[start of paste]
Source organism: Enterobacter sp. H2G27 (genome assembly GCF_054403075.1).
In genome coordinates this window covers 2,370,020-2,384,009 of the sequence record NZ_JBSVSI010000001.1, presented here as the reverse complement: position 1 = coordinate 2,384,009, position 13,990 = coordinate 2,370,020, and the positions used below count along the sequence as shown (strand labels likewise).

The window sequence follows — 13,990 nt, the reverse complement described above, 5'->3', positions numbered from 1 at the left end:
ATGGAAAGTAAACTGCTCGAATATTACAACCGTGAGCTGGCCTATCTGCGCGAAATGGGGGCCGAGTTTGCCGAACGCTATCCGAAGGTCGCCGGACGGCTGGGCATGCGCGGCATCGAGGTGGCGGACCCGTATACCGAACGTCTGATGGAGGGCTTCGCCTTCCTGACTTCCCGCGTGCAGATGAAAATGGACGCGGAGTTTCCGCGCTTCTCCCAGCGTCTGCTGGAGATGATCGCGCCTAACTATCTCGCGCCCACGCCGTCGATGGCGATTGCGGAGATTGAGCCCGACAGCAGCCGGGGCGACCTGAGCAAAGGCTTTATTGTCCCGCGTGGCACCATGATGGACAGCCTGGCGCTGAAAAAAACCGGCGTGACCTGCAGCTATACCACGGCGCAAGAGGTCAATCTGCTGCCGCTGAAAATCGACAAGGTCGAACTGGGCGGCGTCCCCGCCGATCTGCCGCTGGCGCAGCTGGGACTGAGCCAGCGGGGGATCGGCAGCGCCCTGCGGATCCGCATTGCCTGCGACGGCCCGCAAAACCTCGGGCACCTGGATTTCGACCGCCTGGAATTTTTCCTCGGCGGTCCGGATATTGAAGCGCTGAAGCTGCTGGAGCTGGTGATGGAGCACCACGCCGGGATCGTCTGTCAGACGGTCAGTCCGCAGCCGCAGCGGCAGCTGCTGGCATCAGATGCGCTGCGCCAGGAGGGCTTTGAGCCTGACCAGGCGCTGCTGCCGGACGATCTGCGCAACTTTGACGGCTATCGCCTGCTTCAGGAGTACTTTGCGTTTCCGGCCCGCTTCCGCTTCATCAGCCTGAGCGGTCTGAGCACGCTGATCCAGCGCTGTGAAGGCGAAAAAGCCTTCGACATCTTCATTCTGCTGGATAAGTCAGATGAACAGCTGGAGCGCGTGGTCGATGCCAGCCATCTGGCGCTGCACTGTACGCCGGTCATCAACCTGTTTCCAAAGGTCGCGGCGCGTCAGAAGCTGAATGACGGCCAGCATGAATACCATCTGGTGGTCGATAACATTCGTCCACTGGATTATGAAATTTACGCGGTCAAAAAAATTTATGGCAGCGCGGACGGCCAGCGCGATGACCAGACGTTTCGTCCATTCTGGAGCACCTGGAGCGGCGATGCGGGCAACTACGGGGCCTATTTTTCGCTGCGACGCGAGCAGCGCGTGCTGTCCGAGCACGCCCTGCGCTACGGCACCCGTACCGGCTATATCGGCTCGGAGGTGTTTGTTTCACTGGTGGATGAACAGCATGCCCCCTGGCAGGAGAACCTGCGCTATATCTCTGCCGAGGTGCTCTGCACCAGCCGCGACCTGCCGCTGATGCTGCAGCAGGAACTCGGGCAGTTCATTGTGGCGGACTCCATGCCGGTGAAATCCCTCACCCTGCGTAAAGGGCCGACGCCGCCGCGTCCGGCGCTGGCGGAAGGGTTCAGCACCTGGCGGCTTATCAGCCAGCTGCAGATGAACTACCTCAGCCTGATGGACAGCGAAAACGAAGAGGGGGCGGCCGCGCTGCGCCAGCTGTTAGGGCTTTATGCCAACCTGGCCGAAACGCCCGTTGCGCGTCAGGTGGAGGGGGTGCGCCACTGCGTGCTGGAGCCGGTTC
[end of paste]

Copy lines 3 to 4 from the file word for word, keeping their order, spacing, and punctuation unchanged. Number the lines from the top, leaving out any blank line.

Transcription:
The window sequence follows — 13,990 nt, the reverse complement described above, 5'->3', positions numbered from 1 at the left end:
ATGGAAAGTAAACTGCTCGAATATTACAACCGTGAGCTGGCCTATCTGCGCGAAATGGGGGCCGAGTTTGCCGAACGCTATCCGAAGGTCGCCGGACGGCTGGGCATGCGCGGCATCGAGGTGGCGGACCCGTATACCGAACGTCTGATGGAGGGCTTCGCCTTCCTGACTTCCCGCGTGCAGATGAAAATGGACGCGGAGTTTCCGCGCTTCTCCCAGCGTCTGCTGGAGATGATCGCGCCTAACTATCTCGCGCCCACGCCGTCGATGGCGATTGCGGAGATTGAGCCCGACAGCAGCCGGGGCGACCTGAGCAAAGGCTTTATTGTCCCGCGTGGCACCATGATGGACAGCCTGGCGCTGAAAAAAACCGGCGTGACCTGCAGCTATACCACGGCGCAAGAGGTCAATCTGCTGCCGCTGAAAATCGACAAGGTCGAACTGGGCGGCGTCCCCGCCGATCTGCCGCTGGCGCAGCTGGGACTGAGCCAGCGGGGGATCGGCAGCGCCCTGCGGATCCGCATTGCCTGCGACGGCCCGCAAAACCTCGGGCACCTGGATTTCGACCGCCTGGAATTTTTCCTCGGCGGTCCGGATATTGAAGCGCTGAAGCTGCTGGAGCTGGTGATGGAGCACCACGCCGGGATCGTCTGTCAGACGGTCAGTCCGCAGCCGCAGCGGCAGCTGCTGGCATCAGATGCGCTGCGCCAGGAGGGCTTTGAGCCTGACCAGGCGCTGCTGCCGGACGATCTGCGCAACTTTGACGGCTATCGCCTGCTTCAGGAGTACTTTGCGTTTCCGGCCCGCTTCCGCTTCATCAGCCTGAGCGGTCTGAGCACGCTGATCCAGCGCTGTGAAGGCGAAAAAGCCTTCGACATCTTCATTCTGCTGGATAAGTCAGATGAACAGCTGGAGCGCGTGGTCGATGCCAGCCATCTGGCGCTGCACTGTACGCCGGTCATCAACCTGTTTCCAAAGGTCGCGGCGCGTCAGAAGCTGAATGACGGCCAGCATGAATACCATCTGGTGGTCGATAACATTCGTCCACTGGATTATGAAATTTACGCGGTCAAAAAAATTTATGGCAGCGCGGACGGCCAGCGCGATGACCAGACGTTTCGTCCATTCTGGAGCACCTGGAGCGGCGATGCGGGCAACTACGGGGCCTATTTTTCGCTGCGACGCGAGCAGCGCGTGCTGTCCGAGCACGCCCTGCGCTACGGCACCCGTACCGGCTATATCGGCTCGGAGGTGTTTGTTTCACTGGTGGATGAACAGCATGCCCCCTGGCAGGAGAACCTGCGCTATATCTCTGCCGAGGTGCTCTGCACCAGCCGCGACCTGCCGCTGATGCTGCAGCAGGAACTCGGGCAGTTCATTGTGGCGGACTCCATGCCGGTGAAATCCCTCACCCTGCGTAAAGGGCCGACGCCGCCGCGTCCGGCGCTGGCGGAAGGGTTCAGCACCTGGCGGCTTATCAGCCAGCTGCAGATGAACTACCTCAGCCTGATGGACAGCGAAAACGAAGAGGGGGCGGCCGCGCTGCGCCAGCTGTTAGGGCTTTATGCCAACCTGGCCGAAACGCCCGTTGCGCGTCAGGTGGAGGGGGTGCGCCACTGCGTGCTGGAGCCGGTTC